October 4, 2011 > Santa Clara Valley Medical Center screens newborns for heart defects
Santa Clara Valley Medical Center screens newborns for heart defects
Submitted By Joy Alexiou
An estimated 1 percent of every newborns in the United States, or 40,000 babies each year, is born with a structural defect of the heart. Some defects are relatively benign and may show up later in life but others can be critical and require medical and surgical attention in the early newborn period.
While the heart is the organ most prone to abnormality at birth, there has not been a universal approach to screening the heart. Early detection may prevent babies from becoming acutely ill and thus improve morbidity and mortality in children with congenital heart disease.
"We're extremely proud of the important work we've done in screening all babies, especially of our most recent work of screening babies for heart defects," said Dr. Balaji Govindaswami, Chief of Newborn Medicine and Director of the Santa Clara Valley Medical Center (SCVMC) Neonatal Intensive Care Unit. "The screenings in our hospital, along with the screenings at O'Connor Hospital (OCH) and other hospitals around the country, contributed to a new recommendation from the Secretary of the US Department of Health and Human Services."
SCVMC and OCH are among the first in the nation to implement pre- and post-ductal screening, which is conducted at 24 hours after birth and looks at oxygen levels in a newborn for a first sign of possible heart disease. Dr. Govindaswami shared the results of the first 4,000 babies screened at SCVMC when he testified to the Secretary's Advisory Committee on Heritable Disorders of the Newborn in October 2010. On September 21, 2011, the Secretary of the US Department of Health and Human Services recommended that screening for heart disease be added to the Universal Screening Panel for newborns. Dr. Govindaswami's testimony included the findings of conducting oxygen level screening on both the right hand and a foot, which is in the September 21 recommendation.
In June 2009, Dr. Priya Jegatheesan began the heart screening program for newborns at SCVMC. In July, 2011, Dr. Cathy Angell, Chair of Pediatrics at OCH and Director of the NICU at OCH, implemented identical screening for babies born at OCH.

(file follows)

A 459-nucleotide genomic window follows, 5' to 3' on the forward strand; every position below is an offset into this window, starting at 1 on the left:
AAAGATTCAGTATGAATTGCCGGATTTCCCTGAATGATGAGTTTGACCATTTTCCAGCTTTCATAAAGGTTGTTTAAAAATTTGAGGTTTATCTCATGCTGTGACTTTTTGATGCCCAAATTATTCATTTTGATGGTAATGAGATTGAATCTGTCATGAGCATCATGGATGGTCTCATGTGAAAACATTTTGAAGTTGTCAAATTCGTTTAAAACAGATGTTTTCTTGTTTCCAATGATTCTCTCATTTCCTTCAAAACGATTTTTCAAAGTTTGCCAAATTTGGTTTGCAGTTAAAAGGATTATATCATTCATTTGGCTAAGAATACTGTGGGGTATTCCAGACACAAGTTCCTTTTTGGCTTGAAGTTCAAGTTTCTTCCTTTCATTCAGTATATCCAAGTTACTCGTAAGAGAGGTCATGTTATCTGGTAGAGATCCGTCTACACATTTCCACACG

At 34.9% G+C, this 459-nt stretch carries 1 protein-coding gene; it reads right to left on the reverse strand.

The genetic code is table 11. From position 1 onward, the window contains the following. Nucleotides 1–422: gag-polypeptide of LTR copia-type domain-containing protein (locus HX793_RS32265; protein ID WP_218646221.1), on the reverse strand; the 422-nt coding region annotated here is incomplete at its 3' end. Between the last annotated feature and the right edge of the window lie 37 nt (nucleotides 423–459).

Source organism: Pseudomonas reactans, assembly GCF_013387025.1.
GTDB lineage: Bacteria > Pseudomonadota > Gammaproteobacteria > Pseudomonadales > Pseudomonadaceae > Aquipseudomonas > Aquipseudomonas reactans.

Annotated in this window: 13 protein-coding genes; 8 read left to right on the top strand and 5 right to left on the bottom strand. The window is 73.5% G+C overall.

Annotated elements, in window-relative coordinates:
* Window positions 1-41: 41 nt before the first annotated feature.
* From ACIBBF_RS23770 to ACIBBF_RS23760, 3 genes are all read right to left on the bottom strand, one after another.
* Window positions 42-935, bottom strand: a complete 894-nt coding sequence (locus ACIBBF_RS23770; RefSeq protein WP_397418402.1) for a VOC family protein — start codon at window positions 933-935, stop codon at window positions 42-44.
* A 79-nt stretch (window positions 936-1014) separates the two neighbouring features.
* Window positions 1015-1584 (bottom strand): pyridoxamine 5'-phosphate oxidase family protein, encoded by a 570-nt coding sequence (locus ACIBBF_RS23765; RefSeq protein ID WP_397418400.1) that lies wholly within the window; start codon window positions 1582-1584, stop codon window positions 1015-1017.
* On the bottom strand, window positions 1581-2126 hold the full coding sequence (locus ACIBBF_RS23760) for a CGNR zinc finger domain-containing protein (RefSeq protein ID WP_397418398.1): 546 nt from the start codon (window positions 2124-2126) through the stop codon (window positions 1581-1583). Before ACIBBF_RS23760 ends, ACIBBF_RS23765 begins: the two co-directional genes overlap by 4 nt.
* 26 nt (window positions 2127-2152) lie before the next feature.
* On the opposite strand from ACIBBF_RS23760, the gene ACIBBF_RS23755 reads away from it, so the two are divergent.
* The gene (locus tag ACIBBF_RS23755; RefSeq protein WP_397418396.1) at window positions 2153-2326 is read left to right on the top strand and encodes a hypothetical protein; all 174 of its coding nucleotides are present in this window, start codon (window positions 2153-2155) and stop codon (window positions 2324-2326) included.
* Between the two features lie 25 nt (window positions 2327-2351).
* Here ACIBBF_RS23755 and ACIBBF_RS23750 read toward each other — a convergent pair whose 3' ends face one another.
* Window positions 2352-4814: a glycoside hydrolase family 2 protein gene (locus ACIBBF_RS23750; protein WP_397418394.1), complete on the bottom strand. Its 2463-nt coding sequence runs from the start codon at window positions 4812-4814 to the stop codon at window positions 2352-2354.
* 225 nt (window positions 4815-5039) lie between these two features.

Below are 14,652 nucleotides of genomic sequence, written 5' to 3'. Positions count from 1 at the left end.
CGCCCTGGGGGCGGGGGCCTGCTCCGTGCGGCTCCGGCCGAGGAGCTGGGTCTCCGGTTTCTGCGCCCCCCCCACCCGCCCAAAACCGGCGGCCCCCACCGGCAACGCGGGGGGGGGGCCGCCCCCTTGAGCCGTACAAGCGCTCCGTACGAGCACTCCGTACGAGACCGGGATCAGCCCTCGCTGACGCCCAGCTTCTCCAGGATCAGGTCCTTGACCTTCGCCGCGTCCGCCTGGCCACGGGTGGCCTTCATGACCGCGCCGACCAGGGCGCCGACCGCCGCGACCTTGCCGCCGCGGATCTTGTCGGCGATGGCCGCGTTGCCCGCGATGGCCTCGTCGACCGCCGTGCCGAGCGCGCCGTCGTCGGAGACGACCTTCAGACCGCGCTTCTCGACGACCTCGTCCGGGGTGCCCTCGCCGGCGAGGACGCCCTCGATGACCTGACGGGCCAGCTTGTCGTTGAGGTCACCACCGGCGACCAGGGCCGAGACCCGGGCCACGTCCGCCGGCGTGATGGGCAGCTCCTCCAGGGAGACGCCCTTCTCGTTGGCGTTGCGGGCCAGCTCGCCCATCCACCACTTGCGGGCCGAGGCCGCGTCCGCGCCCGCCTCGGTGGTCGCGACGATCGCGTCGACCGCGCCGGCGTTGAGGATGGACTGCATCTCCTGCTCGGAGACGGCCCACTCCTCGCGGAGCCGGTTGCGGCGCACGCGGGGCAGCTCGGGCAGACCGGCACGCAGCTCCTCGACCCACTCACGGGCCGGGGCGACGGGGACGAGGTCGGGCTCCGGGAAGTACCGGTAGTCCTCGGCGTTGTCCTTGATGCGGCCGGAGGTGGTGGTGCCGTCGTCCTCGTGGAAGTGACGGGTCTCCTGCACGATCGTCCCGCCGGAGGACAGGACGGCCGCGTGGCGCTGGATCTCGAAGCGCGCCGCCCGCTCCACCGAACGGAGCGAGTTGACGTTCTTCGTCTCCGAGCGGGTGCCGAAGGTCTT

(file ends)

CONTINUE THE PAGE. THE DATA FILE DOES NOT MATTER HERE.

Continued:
"Newborns with heart disorders may well appear normal at birth. This screening is conducted with babies who show no symptoms when they are 24 hours old," stated Dr. Priya Jegatheesan, Director of the Well Baby Nursery at SCVMC. "It's very rewarding to be part of the effort to get screening for heart disease in the national recommendations and have it be one of only two national screening approaches that are not blood-spot related and non-invasive."
Since the early 1960s, more than 150 million infants in the United States have been screened for a number of genetic and congenital disorders. The Universal Screening for newborns includes screenings for 30 core disorders and 26 secondary disorders and in the last decade this screening has been implemented nationally. The other non-blood screening conducted with newborns is for hearing, which has been mandated for more than 10 years. These screening programs are recognized as being essential for providing the best care and outcomes for infants.
"The oxygen level screening for heart disease is the best indicator for possible problems. For example, in the same time period we have conducted 120 echocardiograms on babies who we thought may have a heart problem by physical examination. All but one of these ultra sounds was normal but when we used the hand and foot oxygen screening, three more babies were identified as having heart defects," commented Dr. Govindaswami. "This early recognition led to successful treatment of these babies. With appropriate follow-up and care, these infants will be able to develop normally. I'm proud of the work of our team and very happy for these babies and their families. It's a great result for everyone involved."
The Secretary of Health and Human Service's Advisory Committee on Heritable Disorders in Newborns and Children works to reduce morbidity and mortality in newborns and children who have or are at risk for severe or lethal conditions. The testing and follow-up services of newborn screening programs are designed to provide early diagnosis and treatment before significant, irreversible damage occurs. The generally acknowledged components of a newborn screening system include education of professionals and parents; screening (specimen collection, submission, and testing); follow-up of abnormal and unsatisfactory test results; confirmatory testing and diagnosis; medical management and periodic outcome evaluation; and system quality assurance, including program evaluation, validity of testing systems, efficiency of follow-up and intervention, and assessments of long-term benefits to individuals, families, and society.